bizarre system slowness
 
On 04/13/2011 01:34 PM, Cal Webster wrote:
>
>> tar -zxf with a large file on this machine takes 1.5 minutes, but takes
>> only 10 seconds on any of its siblings. CPU usage seems high while
>> untarring, with lots of user and sys cycles being used, but almost no
>> wait cycles. It doesn't matter whether I untar on a local disk, or on a
>> fiber channel SAN volume, it's slow anyway.

1) Are you untarring from *and* to the SAN volume or is the source on
the local volume?
2) What kind of local drives? If the local drive is IDE or SATA it is
possible the machine is using PIO mode. That would match the symptoms of
very high CPU usage and very slow I/O (yes - I've seen it happen with
SATA drives with certain Supermicro chipsets).

--
Benjamin Franz


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Florin Andrei 04-13-2011 09:01 PM

bizarre system slowness
 
On 04/13/2011 01:55 PM, Benjamin Franz wrote:
>
> 1) Are you untarring from *and* to the SAN volume or is the source on
> the local volume?

Source on SAN, destination on SAN. Still slow.

--
Florin Andrei
http://florin.myip.org/
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Florin Andrei 04-13-2011 09:14 PM

bizarre system slowness
 
On 04/13/2011 01:16 PM, Brunner, Brian T. wrote:
>
> Any RAID setups go into self-repair mode?

No RAID here, just LVM - not too different from the default redhat-style
setup of the system drives (except the additional SAN stuff and DB).

Anyway, if the drives are the cause, then riddle me this:

scp test.tar.gz bad-server:/dev/null

Fast to the healthy siblings, slow to the sick machine.

Could the network be the problem? I doubt it. Each system has 4 physical
Ethernet ports, bonded two by two. Each bonded pair is connected to a
different VLAN. This system is slow on both VLANs.

In any case, the explanation would have to account for the fact that
network transfers, *and* local disk activity, are both slow.

--
Florin Andrei
http://florin.myip.org/
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Devin Reade 04-13-2011 10:33 PM

bizarre system slowness
 
Maybe check /proc/interrupts ?

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Michael Simpson 04-14-2011 09:37 AM

bizarre system slowness
 
On 13 April 2011 21:06, Florin Andrei <florin@andrei.myip.org> wrote:
> Running v5 64bit on a Dell 1950.
> /var/log/messages was full of "ntpd[7313]: frequency error -1707 PPM
> exceeds tolerance 500 PPM" messages. There was a lot of messages about
> "the system limit for the maximum number of semaphore sets has been
> exceeded"; there was indeed a lot of leftover semaphores created by NRPE
> (owned by the nagios user); I deleted them but nothing has changed, so
> they were a symptom, not the cause.
>

Sounds as though something in software is leaking semaphores rather
than having them cleared up. Are you using intel nics as if you are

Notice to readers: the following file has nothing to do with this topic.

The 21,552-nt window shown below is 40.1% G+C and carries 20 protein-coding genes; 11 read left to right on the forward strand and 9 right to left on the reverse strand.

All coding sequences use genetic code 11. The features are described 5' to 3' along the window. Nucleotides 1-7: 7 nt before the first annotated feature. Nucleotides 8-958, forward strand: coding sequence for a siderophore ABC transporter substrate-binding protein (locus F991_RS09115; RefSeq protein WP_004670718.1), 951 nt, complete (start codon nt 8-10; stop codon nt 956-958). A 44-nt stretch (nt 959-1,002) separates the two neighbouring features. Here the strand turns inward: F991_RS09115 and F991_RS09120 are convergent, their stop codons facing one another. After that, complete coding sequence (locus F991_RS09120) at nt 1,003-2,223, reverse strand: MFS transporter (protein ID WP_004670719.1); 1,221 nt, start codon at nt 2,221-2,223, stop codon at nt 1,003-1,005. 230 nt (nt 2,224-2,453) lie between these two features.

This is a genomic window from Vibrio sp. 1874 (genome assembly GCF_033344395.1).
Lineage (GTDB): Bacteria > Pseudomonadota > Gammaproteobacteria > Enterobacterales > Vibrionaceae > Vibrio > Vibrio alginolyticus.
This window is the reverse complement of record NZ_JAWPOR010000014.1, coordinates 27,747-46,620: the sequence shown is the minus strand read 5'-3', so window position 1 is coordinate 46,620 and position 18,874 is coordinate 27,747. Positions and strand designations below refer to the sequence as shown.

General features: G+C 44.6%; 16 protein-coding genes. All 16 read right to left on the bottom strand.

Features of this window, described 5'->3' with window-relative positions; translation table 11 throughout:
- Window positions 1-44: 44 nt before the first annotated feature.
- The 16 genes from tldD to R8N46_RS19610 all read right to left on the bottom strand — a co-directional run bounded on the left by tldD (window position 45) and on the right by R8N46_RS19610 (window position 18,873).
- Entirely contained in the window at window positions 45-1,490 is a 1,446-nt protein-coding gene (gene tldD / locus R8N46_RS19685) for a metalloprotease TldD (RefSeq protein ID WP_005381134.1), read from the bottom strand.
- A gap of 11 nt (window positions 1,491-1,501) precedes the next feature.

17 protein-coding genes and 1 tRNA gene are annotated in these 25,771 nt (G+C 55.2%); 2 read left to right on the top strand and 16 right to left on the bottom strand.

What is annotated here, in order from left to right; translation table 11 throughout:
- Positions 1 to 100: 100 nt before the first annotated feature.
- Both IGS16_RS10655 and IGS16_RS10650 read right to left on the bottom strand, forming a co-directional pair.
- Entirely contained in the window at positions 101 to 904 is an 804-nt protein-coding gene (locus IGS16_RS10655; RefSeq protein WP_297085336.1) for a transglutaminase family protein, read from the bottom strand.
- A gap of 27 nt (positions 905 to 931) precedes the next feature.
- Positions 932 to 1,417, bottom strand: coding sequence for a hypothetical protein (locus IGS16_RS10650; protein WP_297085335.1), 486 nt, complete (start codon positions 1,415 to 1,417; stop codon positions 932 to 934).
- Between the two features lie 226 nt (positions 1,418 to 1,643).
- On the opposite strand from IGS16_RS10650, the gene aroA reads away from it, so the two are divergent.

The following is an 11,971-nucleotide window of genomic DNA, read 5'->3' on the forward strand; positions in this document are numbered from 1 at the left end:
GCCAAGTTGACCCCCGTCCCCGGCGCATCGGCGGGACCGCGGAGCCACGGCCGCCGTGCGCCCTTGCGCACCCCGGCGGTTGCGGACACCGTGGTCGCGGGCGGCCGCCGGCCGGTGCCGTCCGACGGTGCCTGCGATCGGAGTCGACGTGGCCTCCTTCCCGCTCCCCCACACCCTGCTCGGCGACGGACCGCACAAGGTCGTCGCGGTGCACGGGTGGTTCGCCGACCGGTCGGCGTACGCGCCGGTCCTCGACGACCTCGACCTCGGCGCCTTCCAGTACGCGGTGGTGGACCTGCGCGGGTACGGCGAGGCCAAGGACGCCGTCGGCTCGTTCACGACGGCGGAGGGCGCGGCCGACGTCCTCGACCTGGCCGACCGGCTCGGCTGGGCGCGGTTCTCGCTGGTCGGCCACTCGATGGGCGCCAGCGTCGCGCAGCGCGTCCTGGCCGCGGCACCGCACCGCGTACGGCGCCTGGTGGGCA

you might want to check if you have e1000 dkms rpm installed. No idea
why it shoud only affect 1 box if they are all the same

regards

mike
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Ljubomir Ljubojevic 04-14-2011 09:37 AM

bizarre system slowness
 
I was wondering if you have normal internet access on that machine. I
found out that somehow systems I set up just freeze and are horribly
slow when there is no internet access. Terminnal would take few minutes
to open, and if I try several terminals all would open at once once
system is "awaken". I always fail to ask what the cause might be. DNS
issue? Routing? Even on boot, system would hang on "internet" stuff link
NTP update. I do use NFS with automount. maybe that causes it?

Ljubomir

Florin Andrei wrote:
> Running v5 64bit on a Dell 1950.
>
> A cluster of 3 DB machines, identical hardware. One of them suddenly
> became slower 2 weeks ago.
>
> tar -zxf with a large file on this machine takes 1.5 minutes, but takes
> only 10 seconds on any of its siblings. CPU usage seems high while
> untarring, with lots of user and sys cycles being used, but almost no
> wait cycles. It doesn't matter whether I untar on a local disk, or on a
> fiber channel SAN volume, it's slow anyway.
>
> scp a file over the network is slow too: 6 MB/s to this machine, 70 MB/s
> to its siblings.
>
> However, this is just as fast on all systems, including the "sick" one:
>
> # time dd if=/dev/zero of=/dev/null bs=1M count=100000
> 100000+0 records in
> 100000+0 records out
> 104857600000 bytes (105 GB) copied, 2.59213 seconds, 40.5 GB/s
>
> real 0m2.600s
> user 0m0.025s
> sys 0m2.550s
>
> /proc/cpuinfo looks fine. Nothing suspect in dmesg.
>
> Reboot doesn't fix it. Power off / power on doesn't fix it. Single mode
> is slow too, and I tried a couple different kernels.
>
> Dell's online diagnostics program could find nothing wrong with it.
>
> /var/log/messages was full of "ntpd[7313]: frequency error -1707 PPM
> exceeds tolerance 500 PPM" messages. There was a lot of messages about
> "the system limit for the maximum number of semaphore sets has been
> exceeded"; there was indeed a lot of leftover semaphores created by NRPE
> (owned by the nagios user); I deleted them but nothing has changed, so
> they were a symptom, not the cause.
>
> I'm still kind of hoping it's a software issue, but chances are slim.
> OTOH, I can't imagine any hardware problem that would exhibit these
> symptoms.
>
> Any idea what to test?
>